DBMS_FGA - Oracle Fine Grained Auditing
Suppose your boss calls you one day and tells you that there has been some unexpected changes in the employee database.Employee's designation, their salary are being manipulated illegally.Such things have been continuing from a past few days and he asks if you could help getting hold of the culprit.
Don't worry Oracle's DBMS_FGA package will save your day and earn you a raise in your job.
The Oracle DBMS_FGA package provides fine grained auditing on objects.
To have an overview of the summary of dbms_fga subprograms visit :
In this article I am going to add a policy on a table FGA_TEST in the SCOTT schema.
The policy will report on any dml actions on this table affecting its 2 columns 'esal' and 'designation'.
Another user HACKER will execute dml queries on this table and we will try and investigate whether the actions of the HACKER are reported.
The corresponding event handler of this policy will be in a 3rd schema FGA_HANDLER .we will also find out if the audit event was handled properly.
Note: Here it is worthwhile mentioning that the DBMS_FGA package can be used not only to audit records in case of data manipulation(DML) but also in cases where data might have been simply viewed depending upon the policy we define. eg:- in case of selecting particular records from a database table.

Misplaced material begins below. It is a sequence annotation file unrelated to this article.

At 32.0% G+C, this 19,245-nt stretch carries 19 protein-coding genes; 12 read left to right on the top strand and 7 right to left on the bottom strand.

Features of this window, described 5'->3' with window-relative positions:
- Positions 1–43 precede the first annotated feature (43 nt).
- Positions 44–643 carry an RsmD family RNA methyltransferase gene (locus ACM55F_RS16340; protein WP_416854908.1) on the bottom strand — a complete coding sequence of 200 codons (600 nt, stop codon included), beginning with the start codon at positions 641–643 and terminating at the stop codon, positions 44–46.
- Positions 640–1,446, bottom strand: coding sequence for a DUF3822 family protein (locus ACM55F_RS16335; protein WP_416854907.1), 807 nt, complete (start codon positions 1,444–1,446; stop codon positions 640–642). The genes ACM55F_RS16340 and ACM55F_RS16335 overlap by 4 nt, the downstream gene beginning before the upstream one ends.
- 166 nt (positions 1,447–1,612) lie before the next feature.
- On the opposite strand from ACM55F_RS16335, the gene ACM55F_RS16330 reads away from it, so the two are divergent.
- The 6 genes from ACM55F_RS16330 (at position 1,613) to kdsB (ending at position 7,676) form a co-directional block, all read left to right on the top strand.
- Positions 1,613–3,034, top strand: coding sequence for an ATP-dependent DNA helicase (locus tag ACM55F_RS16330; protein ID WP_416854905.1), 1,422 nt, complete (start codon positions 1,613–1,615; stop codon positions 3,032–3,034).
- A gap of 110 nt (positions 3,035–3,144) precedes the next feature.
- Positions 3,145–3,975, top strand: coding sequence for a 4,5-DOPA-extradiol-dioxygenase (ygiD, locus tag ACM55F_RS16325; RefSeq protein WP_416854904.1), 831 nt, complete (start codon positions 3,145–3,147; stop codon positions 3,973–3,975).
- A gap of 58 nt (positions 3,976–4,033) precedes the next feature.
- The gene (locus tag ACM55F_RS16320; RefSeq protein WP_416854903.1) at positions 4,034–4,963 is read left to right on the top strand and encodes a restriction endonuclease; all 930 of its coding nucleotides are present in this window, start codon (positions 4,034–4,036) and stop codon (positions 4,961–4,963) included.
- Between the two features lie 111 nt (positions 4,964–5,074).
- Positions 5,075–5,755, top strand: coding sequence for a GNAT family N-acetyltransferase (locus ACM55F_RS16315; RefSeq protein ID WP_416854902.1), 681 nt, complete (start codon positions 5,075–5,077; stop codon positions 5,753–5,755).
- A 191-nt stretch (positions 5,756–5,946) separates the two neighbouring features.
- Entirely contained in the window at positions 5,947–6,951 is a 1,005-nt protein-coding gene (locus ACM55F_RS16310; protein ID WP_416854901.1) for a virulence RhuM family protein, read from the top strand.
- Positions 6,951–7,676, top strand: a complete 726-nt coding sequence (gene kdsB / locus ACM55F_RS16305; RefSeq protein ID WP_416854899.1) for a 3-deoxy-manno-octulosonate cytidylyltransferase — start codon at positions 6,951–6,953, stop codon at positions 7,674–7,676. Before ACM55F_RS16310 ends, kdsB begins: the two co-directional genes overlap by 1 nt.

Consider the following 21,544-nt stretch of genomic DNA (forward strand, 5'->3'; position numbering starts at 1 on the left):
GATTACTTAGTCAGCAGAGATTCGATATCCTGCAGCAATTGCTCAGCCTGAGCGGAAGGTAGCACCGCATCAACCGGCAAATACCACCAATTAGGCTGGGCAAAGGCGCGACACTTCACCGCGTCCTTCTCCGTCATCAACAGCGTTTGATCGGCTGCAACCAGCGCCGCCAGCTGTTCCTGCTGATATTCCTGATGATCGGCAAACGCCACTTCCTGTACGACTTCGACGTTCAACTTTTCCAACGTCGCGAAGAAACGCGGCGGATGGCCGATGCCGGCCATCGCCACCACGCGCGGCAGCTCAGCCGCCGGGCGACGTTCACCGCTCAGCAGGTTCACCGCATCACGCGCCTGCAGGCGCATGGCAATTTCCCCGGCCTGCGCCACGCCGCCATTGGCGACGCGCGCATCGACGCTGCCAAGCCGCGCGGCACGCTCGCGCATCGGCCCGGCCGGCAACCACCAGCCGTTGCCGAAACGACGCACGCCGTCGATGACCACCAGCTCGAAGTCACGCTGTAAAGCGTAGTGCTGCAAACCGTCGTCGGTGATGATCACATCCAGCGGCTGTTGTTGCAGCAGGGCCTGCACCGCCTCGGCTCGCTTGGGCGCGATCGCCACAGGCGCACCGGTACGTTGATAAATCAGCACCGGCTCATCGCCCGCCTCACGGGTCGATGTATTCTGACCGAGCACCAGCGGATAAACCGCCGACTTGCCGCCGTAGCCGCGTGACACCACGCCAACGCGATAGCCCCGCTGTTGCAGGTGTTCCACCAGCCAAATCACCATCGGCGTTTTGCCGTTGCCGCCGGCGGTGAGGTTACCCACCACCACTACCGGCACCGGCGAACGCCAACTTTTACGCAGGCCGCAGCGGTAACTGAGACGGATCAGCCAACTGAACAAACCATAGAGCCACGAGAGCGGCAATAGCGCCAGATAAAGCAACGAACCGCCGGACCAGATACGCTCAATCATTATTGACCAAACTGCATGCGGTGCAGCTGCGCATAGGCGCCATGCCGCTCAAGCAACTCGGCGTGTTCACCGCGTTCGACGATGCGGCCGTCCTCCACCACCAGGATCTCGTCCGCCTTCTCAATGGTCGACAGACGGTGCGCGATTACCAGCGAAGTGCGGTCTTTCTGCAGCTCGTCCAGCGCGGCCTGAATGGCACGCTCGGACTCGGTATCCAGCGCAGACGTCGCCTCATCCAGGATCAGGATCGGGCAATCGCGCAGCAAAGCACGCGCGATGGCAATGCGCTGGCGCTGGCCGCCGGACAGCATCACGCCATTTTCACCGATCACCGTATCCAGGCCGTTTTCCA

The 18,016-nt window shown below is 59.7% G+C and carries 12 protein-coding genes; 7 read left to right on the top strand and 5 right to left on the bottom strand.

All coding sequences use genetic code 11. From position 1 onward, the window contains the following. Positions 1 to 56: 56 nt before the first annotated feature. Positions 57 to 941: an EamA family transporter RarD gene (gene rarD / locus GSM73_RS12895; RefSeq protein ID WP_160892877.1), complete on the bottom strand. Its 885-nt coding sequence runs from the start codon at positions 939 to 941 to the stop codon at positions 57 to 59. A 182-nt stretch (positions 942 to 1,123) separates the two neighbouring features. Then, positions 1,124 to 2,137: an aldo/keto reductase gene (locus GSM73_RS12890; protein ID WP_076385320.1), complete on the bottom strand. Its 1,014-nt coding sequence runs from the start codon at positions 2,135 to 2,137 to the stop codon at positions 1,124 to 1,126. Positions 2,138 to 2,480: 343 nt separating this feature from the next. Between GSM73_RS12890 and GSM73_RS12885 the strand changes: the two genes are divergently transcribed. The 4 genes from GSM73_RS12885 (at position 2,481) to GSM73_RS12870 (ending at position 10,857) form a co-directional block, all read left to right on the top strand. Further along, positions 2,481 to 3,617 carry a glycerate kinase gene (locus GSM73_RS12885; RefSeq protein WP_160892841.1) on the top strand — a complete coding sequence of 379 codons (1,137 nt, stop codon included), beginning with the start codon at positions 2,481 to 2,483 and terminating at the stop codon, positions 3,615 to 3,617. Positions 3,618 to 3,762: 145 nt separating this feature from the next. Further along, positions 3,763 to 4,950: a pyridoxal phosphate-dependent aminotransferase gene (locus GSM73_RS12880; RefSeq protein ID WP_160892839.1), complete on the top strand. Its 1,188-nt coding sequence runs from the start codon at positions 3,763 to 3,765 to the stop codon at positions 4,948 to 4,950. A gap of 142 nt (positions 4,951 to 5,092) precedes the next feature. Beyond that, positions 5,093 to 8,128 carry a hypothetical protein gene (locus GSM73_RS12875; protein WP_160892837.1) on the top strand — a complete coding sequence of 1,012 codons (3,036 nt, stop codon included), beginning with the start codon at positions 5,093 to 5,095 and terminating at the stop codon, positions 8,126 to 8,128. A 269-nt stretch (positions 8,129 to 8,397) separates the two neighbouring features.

First of all let us create a new schema FGA_HANDLER which will contain the event handler .
Now, let us create a new table ,FGA_TEST in SCOTT schema, on which we will enforce the audit conditions(policy) with the help of the DBMS_FGA package.
Let us insert some dummy rows in it now.
Given below are the parameters of the ADD_POLICY Procedure:
Now, let us add a policy on our FGA_TEST table such that whenever any user tries to insert, update or delete the ‘esal’ or the ‘designation’ columns of any row of FGA_TEST table ,the action will be recorded.
Now, sp_audit is the audit procedure, which will act as the alerting mechanism for the administrator.
The required interface for such a procedure is as follows:
the sp_audit procedure.
First let us create the table where the sp_audit procedure will dump the data into.
We create the sp_audit procedure as follows:
The procedure simply adds a record to the audit_event table each time it is executed and the column audit_event_no acts as counter which displays the number of times the proc has been executed.
Now, finally we create another schema ‘HACKER’ which tries to manipulate the values of the ‘esal’ or ‘designation’ columns of the FGA_TEST table.
Now, we connect with SCOTT to see the dba_fga_audit_trail view to find if the event was recorded.
|HACKER||HOME-6C286D743C\Dwaipayan||FGA_TEST_POLICY||update scott.fga_test set designation = 'manager' where empname='dwaipayan'||5-Jun-11|
Now we connect to the FGA_HANDLER schema to see if the event handler(sp_audit) was called:
We execute the following from HACKER schema:
Note: I have just created the sp_audit procedure to add rows to the audit_event table in this testing environment but in a ideal production scenario, we are likely to send emails or Page instead.
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